This year, the lighting of the menorah, the candelabra synonymous with the eight-night Jewish festival of Hanukkah, was supposed to offer a bright light during a period that has seen the worst wave of sustained anti-Semitic violence in our nation’s history. Yet last weekend, America’s Jewish community was again reeling from an attack: a brutal stabbing at a Hanukkah celebration in the New York City suburb of Monsey left five Hasidic Jews hospitalized. As of this writing, one victim remains in critical condition and, according to his family, doctors are not confident he will regain consciousness.
The lone suspect, arrested two hours later, reportedly had written journals referring to Nazi culture and made troubling references to Jews. As a result, he’s been charged with hate crimes in addition to other charges in connection with the assault.
In the 14 months since the Tree of Life massacre in Pittsburgh, places of Jewish gathering have endured deadly attacks, including well-publicized tragedies in Poway, Calif., and Jersey City. We, the Jewish community of Greater Boston, have endured our own recent wave of anti-Semitism including three arson fires at Chabad houses last summer in Needham and Arlington and numerous incidents of vandalism, hate speech, and threats, including at elementary, middle, and high schools, on college campuses, in public spaces, and at a Jewish cemetery. The incidents over this past year, nationally and here in Greater Boston, do not fit a single narrative. The perpetrators have been of different backgrounds and adhered to different ideologies, but what they all share is their anti-Semitism; the inclination to blame Jews — and take action against us — for their own troubles and for evils they ascribe to us. We have seen this during other times and in other countries, while the Jews of America have lived in relative peace since this nation’s founding. Yet the sobering reality is that living in the United States no longer inoculates us from the most virulent and violent forms of anti-Semitism. Could it be that this is now the norm of being Jewish in America?
Make no mistake: Anti-Semitism is not a Jewish problem; anti-Semitism is an American problem and a global, human problem. Anti-Semitism is, at its core, an expression of a society’s need to have an “other” to define its own identity and to blame for its troubles, whatever they may be, in any given period.
What is happening in America right now is not just a crisis for Jews. It is a crisis for this nation as a whole; it is an assault on the very thing that makes us all Americans. For the Jews of America, this is yet another moment in which our country is not living up to its promise; it is a moment that requires leadership and support. An American problem requires all of us to be part of the solution.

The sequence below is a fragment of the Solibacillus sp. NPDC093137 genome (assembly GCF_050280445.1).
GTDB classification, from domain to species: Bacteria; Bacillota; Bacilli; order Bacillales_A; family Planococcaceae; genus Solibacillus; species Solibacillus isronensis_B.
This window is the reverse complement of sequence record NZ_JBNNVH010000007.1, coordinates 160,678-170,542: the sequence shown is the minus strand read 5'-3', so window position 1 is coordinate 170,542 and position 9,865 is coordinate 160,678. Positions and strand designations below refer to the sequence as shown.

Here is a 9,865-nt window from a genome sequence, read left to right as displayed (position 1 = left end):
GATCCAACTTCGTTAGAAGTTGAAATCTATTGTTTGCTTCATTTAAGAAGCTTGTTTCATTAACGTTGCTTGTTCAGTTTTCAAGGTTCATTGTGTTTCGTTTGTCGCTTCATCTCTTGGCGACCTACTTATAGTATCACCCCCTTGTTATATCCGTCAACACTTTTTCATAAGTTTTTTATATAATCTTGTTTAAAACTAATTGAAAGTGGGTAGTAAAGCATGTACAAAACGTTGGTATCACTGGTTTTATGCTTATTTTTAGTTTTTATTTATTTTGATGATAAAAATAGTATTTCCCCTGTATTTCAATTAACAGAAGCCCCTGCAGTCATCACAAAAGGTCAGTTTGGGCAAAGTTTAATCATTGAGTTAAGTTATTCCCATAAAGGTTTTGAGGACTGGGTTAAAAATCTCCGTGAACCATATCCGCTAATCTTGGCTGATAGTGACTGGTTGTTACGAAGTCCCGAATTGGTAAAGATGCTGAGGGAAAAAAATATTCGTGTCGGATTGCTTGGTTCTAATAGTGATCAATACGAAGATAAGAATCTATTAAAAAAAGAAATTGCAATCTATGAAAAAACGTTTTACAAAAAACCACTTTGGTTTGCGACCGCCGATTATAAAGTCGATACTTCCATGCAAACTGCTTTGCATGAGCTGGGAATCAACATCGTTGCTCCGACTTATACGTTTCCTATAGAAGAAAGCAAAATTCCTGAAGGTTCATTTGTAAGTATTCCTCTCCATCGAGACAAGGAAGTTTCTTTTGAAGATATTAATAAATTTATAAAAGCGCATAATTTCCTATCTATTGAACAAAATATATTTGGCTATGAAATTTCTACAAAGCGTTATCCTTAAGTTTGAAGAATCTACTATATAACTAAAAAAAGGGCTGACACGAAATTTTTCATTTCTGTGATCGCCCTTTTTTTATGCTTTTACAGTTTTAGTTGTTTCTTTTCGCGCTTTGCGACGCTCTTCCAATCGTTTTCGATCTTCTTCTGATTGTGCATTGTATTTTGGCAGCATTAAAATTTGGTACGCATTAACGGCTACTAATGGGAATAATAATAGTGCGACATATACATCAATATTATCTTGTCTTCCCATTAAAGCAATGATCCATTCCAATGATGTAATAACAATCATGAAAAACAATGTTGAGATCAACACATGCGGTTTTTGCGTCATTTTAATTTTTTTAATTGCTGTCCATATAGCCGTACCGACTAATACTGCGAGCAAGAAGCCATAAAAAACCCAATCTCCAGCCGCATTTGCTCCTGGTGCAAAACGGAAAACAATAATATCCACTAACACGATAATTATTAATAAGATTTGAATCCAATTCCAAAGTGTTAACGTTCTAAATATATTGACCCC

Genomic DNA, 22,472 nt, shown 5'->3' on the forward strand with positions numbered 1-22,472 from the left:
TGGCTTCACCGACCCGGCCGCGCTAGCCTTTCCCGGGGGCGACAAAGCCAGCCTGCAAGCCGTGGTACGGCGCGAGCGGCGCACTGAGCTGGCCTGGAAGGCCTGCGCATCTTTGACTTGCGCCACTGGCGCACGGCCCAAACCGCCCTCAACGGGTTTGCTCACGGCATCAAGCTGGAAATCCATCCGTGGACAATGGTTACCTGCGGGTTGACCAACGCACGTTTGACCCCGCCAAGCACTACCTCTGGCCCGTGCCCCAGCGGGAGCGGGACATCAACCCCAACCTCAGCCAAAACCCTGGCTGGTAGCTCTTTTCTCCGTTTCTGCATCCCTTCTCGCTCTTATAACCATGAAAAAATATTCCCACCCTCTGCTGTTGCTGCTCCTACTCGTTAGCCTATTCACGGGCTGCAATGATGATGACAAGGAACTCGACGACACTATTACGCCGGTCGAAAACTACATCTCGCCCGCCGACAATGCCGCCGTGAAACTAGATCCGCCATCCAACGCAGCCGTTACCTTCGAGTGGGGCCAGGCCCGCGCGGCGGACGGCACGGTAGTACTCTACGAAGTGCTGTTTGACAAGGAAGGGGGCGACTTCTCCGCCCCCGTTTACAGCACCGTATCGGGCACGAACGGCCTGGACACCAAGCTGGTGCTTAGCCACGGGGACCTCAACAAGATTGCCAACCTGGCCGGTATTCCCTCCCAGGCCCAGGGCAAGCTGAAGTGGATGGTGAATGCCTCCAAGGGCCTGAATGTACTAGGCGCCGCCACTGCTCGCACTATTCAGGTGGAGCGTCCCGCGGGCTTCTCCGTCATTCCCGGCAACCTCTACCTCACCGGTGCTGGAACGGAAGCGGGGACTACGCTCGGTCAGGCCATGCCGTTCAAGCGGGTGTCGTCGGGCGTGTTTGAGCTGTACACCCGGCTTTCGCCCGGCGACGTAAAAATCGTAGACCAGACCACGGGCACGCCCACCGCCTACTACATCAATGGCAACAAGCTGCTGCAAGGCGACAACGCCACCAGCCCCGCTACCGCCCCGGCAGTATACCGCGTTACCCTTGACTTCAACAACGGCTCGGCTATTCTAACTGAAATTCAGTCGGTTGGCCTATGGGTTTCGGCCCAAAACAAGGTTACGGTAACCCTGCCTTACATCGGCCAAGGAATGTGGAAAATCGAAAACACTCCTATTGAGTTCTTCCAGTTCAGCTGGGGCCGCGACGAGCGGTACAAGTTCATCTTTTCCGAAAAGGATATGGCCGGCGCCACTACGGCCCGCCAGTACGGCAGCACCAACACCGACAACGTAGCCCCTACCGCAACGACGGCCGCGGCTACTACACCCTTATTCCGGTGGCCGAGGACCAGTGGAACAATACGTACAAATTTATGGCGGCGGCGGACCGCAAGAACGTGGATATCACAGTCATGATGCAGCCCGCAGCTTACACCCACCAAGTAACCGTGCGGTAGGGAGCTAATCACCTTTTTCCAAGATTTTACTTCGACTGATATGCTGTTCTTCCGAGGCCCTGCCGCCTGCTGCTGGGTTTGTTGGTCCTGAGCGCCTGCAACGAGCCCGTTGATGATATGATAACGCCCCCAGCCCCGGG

We need action to fight against anti-Semitism in all of its forms. We need governors, mayors, city councilors, faith leaders, and philanthropists here in Massachusetts and beyond as well as President Trump to convene and find solutions. Among the immediate steps we can take:
- All of us, especially parents, must do a better job reaching young people in a way that makes it clear that hateful acts will not be tolerated. This includes a review of school curriculums to ensure that students are growing up to be informed citizens, equipped with the intellectual tools to call out hateful rhetoric when they hear it.
- As Sacha Baron Cohen articulated in his now-viral speech at a November ADL event, we must hold social media companies accountable for giving a platform to those who choose only to spew hatred and bigotry. Until now, these companies have gone virtually unchecked.
- Recognizing our current crisis, Governor Baker will sign a bill on Jan. 6, allocating a total of $1.5 million dollars for the state’s Nonprofit Security Grant Program. We need all lawmakers to respond with such urgency, making funds available to protect vulnerable communities and to expand programming to educate our youth about hatred and intolerance.
Meanwhile, Jewish leaders bear a tremendous responsibility to keep our own communities safe.
We must take our own proactive steps to improve safety and security at our institutions. This means deepening relationships with law enforcement, enhancing security at our facilities, and attending awareness and preparedness trainings. Combined Jewish Philanthropies, Jewish Community Relations Council, ADL, and partner organizations are all investing in programming and education to rid our schools, workplaces, sporting venues, and religious institutions of anti-Semitism. It also means standing together with people from every background and faith against all forms of hatred and violence so that no one needs to be afraid to proudly live out their faith or cultural heritage.
To ensure our voices are heard at this critical moment, a contingent from Boston is traveling to New York City Sunday, Jan. 5, to take part in a solidarity march under the banner “No Hate. No Fear.”
If the United States is no longer a place where Jews can live in safety and security, it will be a failure of our country’s values. And it will not be us, the American Jewish community, who has failed. It will be the failure of the nation, if not to defeat anti-Semitism once and for all, at least to beat it back into the darkest corners from which it has emerged. Our society’s future depends on it.
Marc Baker is president and CEO of Combined Jewish Philanthropies. Jeremy Burton is executive director of the Jewish Community Relations Council of Greater Boston. Robert Trestan is regional director of the Anti-Defamation League.